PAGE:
Last week, Apple revealed one of its biggest marketing secrets in federal court: The company relies heavily on free product placement in television shows and movies.And Apple has a fascinating history of product placement, which it doesn’t like to talk about.
Click here to see the coolest Apple placements in TV and movies>
Bloomberg reports that Apple’s marketing chief, Phil Schiller, said that “One of Apple’s employees works closely with Hollywood on so-called product placement so its gadgets are used in movies and television shows.”
That one employee needs a raise.
Even though Apple has announced again and again that it doesn’t pay for spots, Apple products appeared in 891 TV shows in 2011 alone. According to Brandchannel, iDevices were in 40 per cent of movie box office hits.
“Apple won’t pay to have their products featured, but they are more than willing to hand out an endless amount of computers, iPads, and iPhones,” Gavin Polone, who produced Zombieland, Curb Your Enthusiasm, and more, told Businessweek. “It’s kind of a graft situation.”
From when Apple was more open with its movie tie-ins (Mission: Impossible was very public) to seemingly random placements (the iPad starred in a Modern Family episode the day before its release with supposedly no prompting from Apple), here are Apple’s most interesting product placements.
Did we miss something cool? Let us know in the comments.
Apple's product placement wasn't always so hush-hush. When the company was struggling in 1996, Jon Holtzman, Apple's marketing manager, made a major deal in which the PowerMac had a starring role in the first Mission: Impossible film. Although Apple didn't pay for the placement, the film and tech company made an arrangement: In exchange for PowerMac's prominent role, Apple would strongly promote the movie in its ads. (See the commercial below). This worked out pretty well for both parties involved.
'We saved almost $500,000 in production costs--and got Brian De Palma to direct and Tom Cruise to act in it,' Holtzman told Bloomberg.
Fifteen years later, the Mission: Impossible series still couldn't get enough of Apple products. But this time, there was no quid pro quo. Even though the film had three official brand partners (Toshiba, BMW, and Coke Zero) and it partnered with the NHL and Facebook, Apple's iPads, iPhones, etc. had eight minutes of free screen time.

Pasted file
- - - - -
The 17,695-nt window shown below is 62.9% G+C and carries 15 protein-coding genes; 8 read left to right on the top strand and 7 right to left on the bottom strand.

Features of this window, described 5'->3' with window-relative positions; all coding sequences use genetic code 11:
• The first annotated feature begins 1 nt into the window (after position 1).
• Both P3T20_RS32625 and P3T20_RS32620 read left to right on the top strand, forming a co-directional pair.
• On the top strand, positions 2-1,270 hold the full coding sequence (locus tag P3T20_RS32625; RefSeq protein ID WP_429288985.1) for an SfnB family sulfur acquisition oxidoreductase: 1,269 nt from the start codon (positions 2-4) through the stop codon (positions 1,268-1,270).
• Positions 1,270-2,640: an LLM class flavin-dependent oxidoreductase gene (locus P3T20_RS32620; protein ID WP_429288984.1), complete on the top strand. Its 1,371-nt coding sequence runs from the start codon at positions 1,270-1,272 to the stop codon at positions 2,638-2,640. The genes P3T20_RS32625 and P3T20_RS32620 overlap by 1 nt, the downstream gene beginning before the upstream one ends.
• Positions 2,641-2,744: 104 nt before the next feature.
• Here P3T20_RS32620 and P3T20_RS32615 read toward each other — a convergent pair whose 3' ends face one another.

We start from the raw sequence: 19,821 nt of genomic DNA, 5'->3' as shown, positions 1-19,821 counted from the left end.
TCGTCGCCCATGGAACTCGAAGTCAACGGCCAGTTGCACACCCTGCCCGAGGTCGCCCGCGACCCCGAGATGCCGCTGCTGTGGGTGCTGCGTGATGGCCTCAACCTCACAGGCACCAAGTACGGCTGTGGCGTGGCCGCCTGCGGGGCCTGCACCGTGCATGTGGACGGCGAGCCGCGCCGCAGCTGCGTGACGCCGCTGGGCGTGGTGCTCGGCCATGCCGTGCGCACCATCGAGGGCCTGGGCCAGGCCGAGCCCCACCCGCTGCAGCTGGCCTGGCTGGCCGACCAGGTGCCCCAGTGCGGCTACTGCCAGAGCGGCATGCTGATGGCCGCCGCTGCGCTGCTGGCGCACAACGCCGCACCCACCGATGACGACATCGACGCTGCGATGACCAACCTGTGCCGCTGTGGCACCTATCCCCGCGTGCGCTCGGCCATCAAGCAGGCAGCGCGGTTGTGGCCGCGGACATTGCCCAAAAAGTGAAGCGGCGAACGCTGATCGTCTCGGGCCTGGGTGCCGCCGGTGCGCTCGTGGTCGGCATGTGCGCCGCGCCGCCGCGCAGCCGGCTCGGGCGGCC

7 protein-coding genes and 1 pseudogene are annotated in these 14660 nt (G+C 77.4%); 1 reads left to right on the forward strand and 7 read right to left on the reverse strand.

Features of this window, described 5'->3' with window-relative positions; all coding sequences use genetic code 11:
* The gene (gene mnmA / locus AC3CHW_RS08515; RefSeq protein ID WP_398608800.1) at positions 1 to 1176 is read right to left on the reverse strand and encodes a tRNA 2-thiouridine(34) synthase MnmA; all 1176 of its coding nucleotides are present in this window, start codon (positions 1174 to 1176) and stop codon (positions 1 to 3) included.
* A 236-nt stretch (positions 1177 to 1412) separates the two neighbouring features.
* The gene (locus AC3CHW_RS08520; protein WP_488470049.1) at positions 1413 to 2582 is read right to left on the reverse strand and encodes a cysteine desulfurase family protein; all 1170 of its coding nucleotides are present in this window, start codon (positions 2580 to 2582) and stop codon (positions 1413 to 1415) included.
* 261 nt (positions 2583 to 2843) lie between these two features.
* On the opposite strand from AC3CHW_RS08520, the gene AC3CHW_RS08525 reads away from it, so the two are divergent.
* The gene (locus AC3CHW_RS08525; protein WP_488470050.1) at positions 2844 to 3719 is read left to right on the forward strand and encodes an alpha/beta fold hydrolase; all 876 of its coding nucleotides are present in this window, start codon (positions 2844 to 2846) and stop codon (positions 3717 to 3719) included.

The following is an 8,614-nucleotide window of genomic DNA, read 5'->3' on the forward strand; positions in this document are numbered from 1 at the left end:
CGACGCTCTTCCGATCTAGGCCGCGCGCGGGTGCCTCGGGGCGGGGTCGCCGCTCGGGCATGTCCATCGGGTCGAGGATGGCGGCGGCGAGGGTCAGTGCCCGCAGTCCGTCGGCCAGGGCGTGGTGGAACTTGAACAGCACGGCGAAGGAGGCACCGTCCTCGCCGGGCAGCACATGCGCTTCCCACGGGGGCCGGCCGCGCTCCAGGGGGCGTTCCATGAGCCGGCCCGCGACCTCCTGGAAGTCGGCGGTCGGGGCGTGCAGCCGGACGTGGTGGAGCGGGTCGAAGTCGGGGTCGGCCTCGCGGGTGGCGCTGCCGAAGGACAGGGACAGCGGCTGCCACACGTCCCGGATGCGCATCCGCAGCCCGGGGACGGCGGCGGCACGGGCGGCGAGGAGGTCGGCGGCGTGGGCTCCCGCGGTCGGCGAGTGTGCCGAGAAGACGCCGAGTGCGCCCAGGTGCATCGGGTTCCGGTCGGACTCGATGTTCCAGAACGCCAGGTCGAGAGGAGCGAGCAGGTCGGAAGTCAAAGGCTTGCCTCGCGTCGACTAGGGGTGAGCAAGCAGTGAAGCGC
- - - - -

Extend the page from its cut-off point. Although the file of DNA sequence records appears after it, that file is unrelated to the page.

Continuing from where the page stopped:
Legally Blonde's protagonist, Elle Woods, didn't only stand out for being supposedly the only attractive blonde female in all of Harvard Law, but her sherbet iBook did anything but blend into a sea of black PCs.
One should note that this was in the era in which the Apple logo appeared upside down when it was opened. Joe Holtzman had fought for the change to make things easier for product placement opportunities: In the 1990s, filmmakers would resort to making special stickers so that the logo would appear upright.
Former Apple employee Joe Moreno explained that Steve Jobs had opted for this design choice so that consumers would see the apple sign right side up when it was closed.
'Why was it upside down from the user's perspective an issue? Because the design group noticed that users constantly tried to open the laptop from the wrong end. Steve Jobs always focuses on providing the best possible user experience and believed that it was more important to satisfy the user than the onlooker ... Obviously, after a few years, Steve reversed his decision.'
30 Rock's obsession with the iPhone--characters are constantly showing each other pictures on the device--is so ubiquitous that it was already a joke in 2009, three seasons ago.
Apple products' seamless integration into 30 Rock storylines (they are rarely mentioned by name) contrasts with 30 Rock's often jokey product placements for Snapple and McDonald's, which are often listed in the credits.
Even though HP had a few episodes in which it clearly paid for placements in 'The Office'--the giveaway: HP's 'promotional consideration' line in the credits--Apple has always been the product of choice at Dunder Mifflin. A holiday-themed episode revolved around office mates vying for an Video iPod (well above the $20 limit) during a game of Secret Santa. And one character, the a capella loving Andy Bernard, notes that the incognito iMac 'is a sick computer. Gwen Stefani has this computer.'
AOL was the real winner in You've Got Mail--heck, it was basically in the title. But according to AnyClip, which tracked products' screen time for Mashable, Apple appeared in the movie for a total of 3:58 minutes. In fact, 33 per cent of the featured products were by Apple.
Carrie Bradshaw was always writing/doing her nails in front of a Mac Book. If she could afford all those Manolos, then Apple's hardware was definitely in her budget. Bradshaw stayed together with her Mac longer than she did with any love interest.
Apparently HP got jealous of all of the screen time that Apple was getting with the SATC ladies, because the company paid to be featured in Sex and the City 2.
But even in spite of what must have been a hefty paycheck, Carrie Bradshaw was still loyal to her Mac.
Samantha and other characters, however, switched to HP.
Apple won Brand Channel's 2012 Product Placement of the Year award. Even though Apple doesn't pay for placement, Front Row Analytics analysed how much some of the company's screen time has been worth.
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